Michael Seadle

Keynote Speaker

Professor Michael Seadle
Director of the Berlin School for Library and Information Science
Dean of the Faculty of Arts I, Humboldt University
Chair of the ISchools Caucus

Professor Michael Seadle has agreed to deliver a keynote address at IMCW2014.

Professor Seadle holds a PhD degree in History from the University of Chicago and an MS degree in Information Science from the University of Michigan. He is currently Dean of the Faculty of Arts I as well as the Director of the Berlin School of Library and Information Science (Institut für Bibliotheks- und Informationswissenschaft) at Humboldt-Universität zu Berlin and serves as the chair of ISchools Caucus comprising more than 50 ISchools around the world. Prior to his current position, Professor Seadle served in various administrative capacities at the University of Chicago and Cornell University, among others, and carried out sponsored projects (LC, NSF, IMLS, DFG). He is the co-editor of the peer-reviewed journal “Library Hi Tech” published by Emerald. He has written more than 100 papers and authored books on long term digital archiving, computing management and copyright.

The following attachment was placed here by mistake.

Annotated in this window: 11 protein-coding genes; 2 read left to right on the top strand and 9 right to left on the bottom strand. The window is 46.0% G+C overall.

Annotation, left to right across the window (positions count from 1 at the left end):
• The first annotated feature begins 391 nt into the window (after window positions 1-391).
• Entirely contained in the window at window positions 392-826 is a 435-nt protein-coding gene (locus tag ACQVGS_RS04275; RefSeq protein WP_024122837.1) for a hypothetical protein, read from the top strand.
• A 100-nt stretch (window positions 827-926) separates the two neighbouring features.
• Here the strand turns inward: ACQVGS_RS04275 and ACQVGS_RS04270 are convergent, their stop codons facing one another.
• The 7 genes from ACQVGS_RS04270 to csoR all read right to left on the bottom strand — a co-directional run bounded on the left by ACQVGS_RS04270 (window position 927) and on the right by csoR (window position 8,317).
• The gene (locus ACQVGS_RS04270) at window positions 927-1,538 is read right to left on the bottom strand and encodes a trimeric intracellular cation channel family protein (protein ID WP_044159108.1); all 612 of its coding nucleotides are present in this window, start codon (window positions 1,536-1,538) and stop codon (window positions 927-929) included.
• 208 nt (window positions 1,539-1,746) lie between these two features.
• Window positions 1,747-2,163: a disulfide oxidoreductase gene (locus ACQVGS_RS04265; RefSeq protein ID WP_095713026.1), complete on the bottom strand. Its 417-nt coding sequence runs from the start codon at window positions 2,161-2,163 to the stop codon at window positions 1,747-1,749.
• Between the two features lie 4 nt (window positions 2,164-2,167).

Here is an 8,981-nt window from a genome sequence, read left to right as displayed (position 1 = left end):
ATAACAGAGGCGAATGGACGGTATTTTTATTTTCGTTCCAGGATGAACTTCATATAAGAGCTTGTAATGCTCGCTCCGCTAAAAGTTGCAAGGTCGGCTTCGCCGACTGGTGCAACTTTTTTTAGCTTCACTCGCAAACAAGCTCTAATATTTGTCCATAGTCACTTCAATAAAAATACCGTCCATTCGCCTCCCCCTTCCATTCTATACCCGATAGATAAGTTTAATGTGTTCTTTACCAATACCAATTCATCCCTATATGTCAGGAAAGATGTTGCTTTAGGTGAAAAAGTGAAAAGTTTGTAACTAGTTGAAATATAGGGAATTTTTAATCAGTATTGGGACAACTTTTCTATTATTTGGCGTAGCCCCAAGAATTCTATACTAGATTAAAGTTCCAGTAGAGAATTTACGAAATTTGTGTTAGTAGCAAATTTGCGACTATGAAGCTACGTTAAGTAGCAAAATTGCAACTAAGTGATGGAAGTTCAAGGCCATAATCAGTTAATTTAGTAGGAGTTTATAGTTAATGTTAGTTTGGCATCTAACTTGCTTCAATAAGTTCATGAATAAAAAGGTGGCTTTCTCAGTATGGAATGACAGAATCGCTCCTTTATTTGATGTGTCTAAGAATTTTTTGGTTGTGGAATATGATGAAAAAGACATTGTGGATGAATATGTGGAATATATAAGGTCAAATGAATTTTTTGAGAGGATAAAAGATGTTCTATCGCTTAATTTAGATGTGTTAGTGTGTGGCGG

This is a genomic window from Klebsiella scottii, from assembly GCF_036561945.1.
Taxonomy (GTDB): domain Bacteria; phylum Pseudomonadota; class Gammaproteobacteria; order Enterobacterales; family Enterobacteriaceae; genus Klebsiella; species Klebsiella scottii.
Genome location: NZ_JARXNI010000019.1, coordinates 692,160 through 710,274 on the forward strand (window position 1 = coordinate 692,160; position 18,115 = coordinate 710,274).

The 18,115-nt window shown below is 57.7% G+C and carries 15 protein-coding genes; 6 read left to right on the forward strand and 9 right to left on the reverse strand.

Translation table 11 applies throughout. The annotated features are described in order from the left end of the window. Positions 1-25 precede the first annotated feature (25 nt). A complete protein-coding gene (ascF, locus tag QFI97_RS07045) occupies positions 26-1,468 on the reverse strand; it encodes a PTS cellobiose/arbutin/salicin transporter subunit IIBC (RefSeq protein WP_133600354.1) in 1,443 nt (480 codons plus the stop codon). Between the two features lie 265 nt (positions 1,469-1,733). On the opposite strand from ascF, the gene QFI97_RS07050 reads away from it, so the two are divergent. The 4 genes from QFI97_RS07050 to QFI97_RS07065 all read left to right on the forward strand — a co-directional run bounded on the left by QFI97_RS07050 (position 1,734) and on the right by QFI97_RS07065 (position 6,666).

Title: “Managing and Mining Historical Research Data over Time.”

Abstract. This keynote addresses three interrelated issues in information management: 1) how to structure humanities research data for content mining, 2) how humanities data mining functions now and may function in the future, and 3) how to ensure that the data are there in 100 or more years. These three issues have an obvious curricular component as well, which is necessary in order to train students to prepare and to exploit the data. At present the management of research data takes place separately from the creation and use of that data, for example in libraries and computer centres, but that may be less true in a future where research teams include data scientists as standard and even as equal members. Concrete examples in this talk will use historical research data, but the principles apply generally to humanities research data. Research data from the natural sciences often has a different structure and is processed differently. For that reason those data will not be discussed in this keynote.